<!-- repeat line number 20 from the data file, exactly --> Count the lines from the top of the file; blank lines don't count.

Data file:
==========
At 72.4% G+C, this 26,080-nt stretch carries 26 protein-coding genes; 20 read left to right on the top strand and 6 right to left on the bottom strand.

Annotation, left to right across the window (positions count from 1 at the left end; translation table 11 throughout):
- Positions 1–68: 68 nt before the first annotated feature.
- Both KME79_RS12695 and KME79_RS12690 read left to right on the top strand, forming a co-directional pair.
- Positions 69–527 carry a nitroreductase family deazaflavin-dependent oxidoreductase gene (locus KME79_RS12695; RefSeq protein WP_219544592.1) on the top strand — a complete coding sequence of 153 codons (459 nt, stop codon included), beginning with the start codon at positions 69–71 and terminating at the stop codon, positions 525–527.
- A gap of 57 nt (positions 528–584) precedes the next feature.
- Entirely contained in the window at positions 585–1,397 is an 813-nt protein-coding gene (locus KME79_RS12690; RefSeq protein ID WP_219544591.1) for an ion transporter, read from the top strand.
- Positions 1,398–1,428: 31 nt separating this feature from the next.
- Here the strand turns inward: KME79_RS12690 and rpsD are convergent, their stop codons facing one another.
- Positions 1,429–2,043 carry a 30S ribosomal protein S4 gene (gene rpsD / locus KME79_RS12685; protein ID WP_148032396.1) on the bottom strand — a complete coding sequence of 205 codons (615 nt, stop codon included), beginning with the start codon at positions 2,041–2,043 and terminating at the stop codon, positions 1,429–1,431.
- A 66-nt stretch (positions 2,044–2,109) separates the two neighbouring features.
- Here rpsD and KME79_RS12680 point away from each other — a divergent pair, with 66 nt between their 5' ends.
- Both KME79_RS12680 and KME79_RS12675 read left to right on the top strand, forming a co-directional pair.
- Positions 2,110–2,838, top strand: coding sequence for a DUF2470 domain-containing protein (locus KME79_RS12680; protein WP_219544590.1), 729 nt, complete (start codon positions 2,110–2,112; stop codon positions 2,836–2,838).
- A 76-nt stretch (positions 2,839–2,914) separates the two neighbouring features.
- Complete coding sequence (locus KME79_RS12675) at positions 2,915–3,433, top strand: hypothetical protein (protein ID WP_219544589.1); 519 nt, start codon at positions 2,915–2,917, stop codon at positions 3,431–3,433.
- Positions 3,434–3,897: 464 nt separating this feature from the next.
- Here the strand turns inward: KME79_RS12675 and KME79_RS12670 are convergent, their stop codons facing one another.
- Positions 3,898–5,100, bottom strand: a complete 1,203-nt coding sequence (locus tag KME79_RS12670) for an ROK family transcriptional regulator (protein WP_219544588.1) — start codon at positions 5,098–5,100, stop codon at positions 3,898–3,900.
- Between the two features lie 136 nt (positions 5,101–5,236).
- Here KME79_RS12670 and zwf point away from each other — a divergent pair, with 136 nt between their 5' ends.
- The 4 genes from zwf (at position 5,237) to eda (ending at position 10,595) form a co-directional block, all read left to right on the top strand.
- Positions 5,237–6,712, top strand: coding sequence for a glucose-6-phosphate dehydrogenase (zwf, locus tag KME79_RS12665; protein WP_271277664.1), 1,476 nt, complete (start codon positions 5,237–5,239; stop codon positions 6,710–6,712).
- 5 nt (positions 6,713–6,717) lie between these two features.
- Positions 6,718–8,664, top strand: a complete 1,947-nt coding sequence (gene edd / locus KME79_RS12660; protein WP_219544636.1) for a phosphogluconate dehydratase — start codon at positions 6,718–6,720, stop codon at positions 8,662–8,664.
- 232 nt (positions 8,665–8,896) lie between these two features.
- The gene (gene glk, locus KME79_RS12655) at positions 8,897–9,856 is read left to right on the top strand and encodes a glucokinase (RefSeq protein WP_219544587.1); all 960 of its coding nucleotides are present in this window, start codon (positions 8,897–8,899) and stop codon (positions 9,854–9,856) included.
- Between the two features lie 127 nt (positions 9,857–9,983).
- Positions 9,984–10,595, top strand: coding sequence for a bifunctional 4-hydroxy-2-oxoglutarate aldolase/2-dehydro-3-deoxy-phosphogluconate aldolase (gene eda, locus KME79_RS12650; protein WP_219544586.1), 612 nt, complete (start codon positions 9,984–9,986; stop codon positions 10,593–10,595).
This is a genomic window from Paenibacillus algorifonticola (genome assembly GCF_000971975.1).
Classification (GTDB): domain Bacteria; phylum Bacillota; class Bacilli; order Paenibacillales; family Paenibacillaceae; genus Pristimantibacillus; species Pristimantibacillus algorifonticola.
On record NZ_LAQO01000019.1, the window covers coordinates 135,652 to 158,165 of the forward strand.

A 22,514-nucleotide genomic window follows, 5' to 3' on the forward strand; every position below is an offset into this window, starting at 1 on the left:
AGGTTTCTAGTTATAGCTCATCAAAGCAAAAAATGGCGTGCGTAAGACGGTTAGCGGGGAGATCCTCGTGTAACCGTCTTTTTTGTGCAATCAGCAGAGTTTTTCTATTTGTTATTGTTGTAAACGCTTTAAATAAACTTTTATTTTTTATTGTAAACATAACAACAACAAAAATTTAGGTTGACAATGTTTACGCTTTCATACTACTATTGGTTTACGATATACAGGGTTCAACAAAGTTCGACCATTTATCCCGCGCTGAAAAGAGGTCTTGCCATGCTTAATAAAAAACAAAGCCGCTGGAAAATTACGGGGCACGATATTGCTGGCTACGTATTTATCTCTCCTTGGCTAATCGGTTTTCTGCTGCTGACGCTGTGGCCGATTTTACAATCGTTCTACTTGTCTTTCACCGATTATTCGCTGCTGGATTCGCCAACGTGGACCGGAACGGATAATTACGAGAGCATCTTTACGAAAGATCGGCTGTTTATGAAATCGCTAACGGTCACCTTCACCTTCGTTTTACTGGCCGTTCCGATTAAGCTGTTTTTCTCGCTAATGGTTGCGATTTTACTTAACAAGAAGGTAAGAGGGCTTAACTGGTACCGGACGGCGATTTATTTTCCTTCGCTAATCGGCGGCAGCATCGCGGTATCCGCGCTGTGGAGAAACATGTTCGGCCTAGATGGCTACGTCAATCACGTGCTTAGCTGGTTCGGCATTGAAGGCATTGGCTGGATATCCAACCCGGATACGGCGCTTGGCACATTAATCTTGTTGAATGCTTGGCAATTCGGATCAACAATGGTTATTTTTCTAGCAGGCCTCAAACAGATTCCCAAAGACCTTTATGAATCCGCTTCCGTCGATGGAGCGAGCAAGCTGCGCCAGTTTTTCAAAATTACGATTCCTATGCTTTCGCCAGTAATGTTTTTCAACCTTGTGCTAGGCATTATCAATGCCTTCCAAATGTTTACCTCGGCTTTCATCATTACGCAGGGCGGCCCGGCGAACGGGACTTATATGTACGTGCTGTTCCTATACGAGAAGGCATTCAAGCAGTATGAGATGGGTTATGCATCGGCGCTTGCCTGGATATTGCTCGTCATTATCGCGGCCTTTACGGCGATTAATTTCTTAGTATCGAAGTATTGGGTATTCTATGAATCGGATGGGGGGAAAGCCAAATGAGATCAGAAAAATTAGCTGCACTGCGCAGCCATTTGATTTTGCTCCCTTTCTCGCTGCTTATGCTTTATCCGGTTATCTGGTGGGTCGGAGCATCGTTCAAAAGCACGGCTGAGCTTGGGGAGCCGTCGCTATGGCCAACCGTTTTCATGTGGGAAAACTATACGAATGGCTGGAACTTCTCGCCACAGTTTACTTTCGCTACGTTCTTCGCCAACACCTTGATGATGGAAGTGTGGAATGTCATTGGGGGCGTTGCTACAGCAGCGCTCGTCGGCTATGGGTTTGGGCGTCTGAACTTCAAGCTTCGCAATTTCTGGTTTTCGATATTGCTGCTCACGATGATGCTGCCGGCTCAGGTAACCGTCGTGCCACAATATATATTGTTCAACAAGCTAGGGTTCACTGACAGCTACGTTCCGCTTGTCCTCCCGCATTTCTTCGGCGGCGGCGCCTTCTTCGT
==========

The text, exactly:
- Between the two features lie 136 nt (positions 5,101–5,236).